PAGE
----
Two out of every five workplace hand injuries are from cuts or punctures
That’s according to 2015 finding released by the American Society of Safety Professionals based on a survey with 400 safety professionals including safety directors, safety specialists, and safety managers.
This comes at the same time as the Bureau of Labor Statistics reported that hand injuries were the second most common injury, after lower back injuries.
Hand Injuries Are Too Common and Too Expensive:
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In a recent US Department of Labor study, of all injures reported, injuries to fingers and hands accounted for more than 23%, making them the highest in preventable injuries and in terms of lost work days, they ranked second only to back and neck injuries.
It was found that a vast majority of employees who suffer hand injuries were not wearing gloves at the time and that many of those injured were wearing the wrong kind of gloves.
Data from the Bureau of Labor statistics confirms the risk. As a result of non-compliance, hand injuries have increased more than 2.5 times.
Medical costs and disability claims have escalated rapidly and the cost of a single injury multiples with each work day missed.
A National Safety Council study reports that the cost of just one disabling hand or finger injury varies from $540 to $26,000 per patient. With a serious upward extremity trauma averaging $730,000 per incident.
According to a recent Occupational Safety and Health Administration (OSHA) study, 70.9% of hand and arm injuries could have been prevented with personal protective equipment (PPE), specifically safety gloves.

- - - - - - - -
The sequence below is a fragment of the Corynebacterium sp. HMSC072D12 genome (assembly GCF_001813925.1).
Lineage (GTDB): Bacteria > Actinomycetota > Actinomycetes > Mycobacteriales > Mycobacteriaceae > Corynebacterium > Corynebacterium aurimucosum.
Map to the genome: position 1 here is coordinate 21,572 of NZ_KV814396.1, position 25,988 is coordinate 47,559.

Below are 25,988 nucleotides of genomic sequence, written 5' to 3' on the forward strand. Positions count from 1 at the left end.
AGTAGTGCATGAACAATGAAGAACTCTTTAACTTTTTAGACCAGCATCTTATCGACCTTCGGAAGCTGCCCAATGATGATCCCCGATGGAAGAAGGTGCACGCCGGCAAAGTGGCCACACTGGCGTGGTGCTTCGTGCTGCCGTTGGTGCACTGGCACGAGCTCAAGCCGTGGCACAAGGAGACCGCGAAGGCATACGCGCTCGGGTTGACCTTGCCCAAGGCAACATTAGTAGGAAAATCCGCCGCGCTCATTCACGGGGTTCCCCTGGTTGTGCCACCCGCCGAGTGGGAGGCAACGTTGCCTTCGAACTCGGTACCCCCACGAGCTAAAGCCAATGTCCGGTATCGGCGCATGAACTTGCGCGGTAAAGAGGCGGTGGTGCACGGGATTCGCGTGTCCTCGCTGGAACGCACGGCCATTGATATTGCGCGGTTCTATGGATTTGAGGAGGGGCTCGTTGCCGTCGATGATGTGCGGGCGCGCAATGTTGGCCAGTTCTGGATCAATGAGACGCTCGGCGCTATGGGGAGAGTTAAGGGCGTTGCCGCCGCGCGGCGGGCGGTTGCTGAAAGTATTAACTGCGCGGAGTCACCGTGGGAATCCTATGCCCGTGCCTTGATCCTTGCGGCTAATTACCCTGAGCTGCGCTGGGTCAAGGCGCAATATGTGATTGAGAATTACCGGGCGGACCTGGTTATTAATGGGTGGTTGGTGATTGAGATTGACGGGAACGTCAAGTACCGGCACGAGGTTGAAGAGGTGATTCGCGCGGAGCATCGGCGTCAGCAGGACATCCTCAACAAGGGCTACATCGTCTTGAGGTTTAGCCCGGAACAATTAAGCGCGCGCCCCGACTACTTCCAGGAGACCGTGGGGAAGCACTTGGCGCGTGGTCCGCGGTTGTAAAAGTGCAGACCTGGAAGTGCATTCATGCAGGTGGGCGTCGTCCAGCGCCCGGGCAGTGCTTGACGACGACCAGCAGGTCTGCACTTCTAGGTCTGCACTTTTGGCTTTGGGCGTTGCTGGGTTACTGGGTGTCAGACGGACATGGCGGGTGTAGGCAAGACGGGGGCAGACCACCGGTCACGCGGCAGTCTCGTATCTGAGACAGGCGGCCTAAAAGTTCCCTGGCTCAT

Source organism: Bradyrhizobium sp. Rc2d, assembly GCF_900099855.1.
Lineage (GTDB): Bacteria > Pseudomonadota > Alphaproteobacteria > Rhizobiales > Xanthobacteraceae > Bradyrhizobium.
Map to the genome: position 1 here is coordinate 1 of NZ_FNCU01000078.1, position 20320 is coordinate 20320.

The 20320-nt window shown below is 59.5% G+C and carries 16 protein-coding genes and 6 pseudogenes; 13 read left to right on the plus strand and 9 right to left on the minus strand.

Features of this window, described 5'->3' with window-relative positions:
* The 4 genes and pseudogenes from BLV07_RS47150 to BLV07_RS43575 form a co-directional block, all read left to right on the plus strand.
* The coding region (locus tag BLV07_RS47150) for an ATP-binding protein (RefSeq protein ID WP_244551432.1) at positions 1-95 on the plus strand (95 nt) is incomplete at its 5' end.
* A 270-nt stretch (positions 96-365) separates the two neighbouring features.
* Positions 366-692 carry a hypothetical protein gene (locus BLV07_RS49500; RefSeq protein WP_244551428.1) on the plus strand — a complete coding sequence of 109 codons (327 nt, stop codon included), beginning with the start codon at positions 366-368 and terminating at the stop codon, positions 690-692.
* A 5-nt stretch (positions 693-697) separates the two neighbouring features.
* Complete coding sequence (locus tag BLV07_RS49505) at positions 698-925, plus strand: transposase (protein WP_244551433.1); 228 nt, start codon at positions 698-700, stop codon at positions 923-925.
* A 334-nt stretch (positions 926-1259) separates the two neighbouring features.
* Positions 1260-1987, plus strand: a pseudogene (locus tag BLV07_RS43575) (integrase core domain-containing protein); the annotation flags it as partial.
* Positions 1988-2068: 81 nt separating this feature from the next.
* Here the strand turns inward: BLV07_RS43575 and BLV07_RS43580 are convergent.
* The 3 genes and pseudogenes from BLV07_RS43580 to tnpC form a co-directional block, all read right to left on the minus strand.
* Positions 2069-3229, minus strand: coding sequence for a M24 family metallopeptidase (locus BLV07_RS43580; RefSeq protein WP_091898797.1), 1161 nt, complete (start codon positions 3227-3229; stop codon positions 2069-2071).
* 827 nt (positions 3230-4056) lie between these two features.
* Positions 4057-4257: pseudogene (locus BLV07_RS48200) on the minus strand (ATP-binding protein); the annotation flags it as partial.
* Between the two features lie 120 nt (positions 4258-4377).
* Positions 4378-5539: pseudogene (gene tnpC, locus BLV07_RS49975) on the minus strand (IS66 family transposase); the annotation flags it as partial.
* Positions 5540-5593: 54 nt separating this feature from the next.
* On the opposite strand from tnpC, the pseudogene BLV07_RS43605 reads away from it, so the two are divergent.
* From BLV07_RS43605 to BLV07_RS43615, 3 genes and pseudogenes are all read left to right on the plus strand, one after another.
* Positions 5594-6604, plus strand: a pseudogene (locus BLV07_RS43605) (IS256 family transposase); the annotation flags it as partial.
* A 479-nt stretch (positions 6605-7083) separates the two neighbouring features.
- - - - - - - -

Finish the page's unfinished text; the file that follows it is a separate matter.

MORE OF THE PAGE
Each fact above illustrates clearly why education about cut protection is so important.
When it comes to choosing hand protection, the gulf between inadequate traditional materials and advanced scientific fibers is ultimately a battle between old perceptions and the right information.
This video series is intended to function as a reference guide for those searching for the right information.
Cuts and lacerations, on average, resulted in six lost working days for the injured worker.
The most common injuries in 2012, according to BLS research was sprains, strains and tears. This includes injuries to the wrist and hand ligament.
Approximately 8,000 of these injuries required job transfer or restriction in 2012. Healing time for these cases was on average 14 lost working days.
Key Hand Injury Statistics:
- 110,000 lost-time hand injuries annually
- Hand injuries send more than one million workers to the emergency room each year
- 70 percent of workers who experienced hand injuries were not wearing gloves
- The remaining 30 percent of injured workers did wear gloves, but the gloves were inadequate, damaged or the wrong type for the type of hazard present.
As we point on our PPE ROI Calculator, the average hand injury claim is now $6,000, with individual workers’ compensation claims reaching nearly $7,500. On average a U.S. automotive worker earns $33.00 an hour and the average reported hand injury results in six days off work.
The cost of one preventable incident far exceeds the cost of an entire hand protection program.
The National Safety Council Guide:
- Direct cost of a laceration: $10,000
- Stitches: $2,000 plus indirect
- Butterfly: $300
- Severed Tendon: > $70,000
We understand that while glove use is not the only way to protect against hand injuries, it is a crucial component of any injury prevention program.
Finding ways to help workers comply with glove wearing protocols will go a long way toward creating a safer and more productive work environment.
Ready to learn how to prevent costly hand injuries?
Read our post “How Quality Work Gloves Save You Money” now!